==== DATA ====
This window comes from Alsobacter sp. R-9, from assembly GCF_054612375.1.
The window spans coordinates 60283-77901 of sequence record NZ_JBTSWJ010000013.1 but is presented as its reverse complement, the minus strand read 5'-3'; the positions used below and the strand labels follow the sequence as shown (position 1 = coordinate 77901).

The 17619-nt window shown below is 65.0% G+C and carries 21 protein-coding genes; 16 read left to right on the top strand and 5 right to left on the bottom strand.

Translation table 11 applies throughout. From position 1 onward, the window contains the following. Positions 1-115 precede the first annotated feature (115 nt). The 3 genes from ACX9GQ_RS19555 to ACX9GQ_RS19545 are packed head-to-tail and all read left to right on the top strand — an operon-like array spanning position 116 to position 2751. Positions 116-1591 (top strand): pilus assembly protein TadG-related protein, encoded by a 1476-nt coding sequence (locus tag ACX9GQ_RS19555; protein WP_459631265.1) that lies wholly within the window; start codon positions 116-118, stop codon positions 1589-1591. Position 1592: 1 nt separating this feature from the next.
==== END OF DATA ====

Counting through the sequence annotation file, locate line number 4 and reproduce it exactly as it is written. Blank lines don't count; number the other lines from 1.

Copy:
Translation table 11 applies throughout. From position 1 onward, the window contains the following. Positions 1-115 precede the first annotated feature (115 nt). The 3 genes from ACX9GQ_RS19555 to ACX9GQ_RS19545 are packed head-to-tail and all read left to right on the top strand — an operon-like array spanning position 116 to position 2751. Positions 116-1591 (top strand): pilus assembly protein TadG-related protein, encoded by a 1476-nt coding sequence (locus tag ACX9GQ_RS19555; protein WP_459631265.1) that lies wholly within the window; start codon positions 116-118, stop codon positions 1589-1591. Position 1592: 1 nt separating this feature from the next.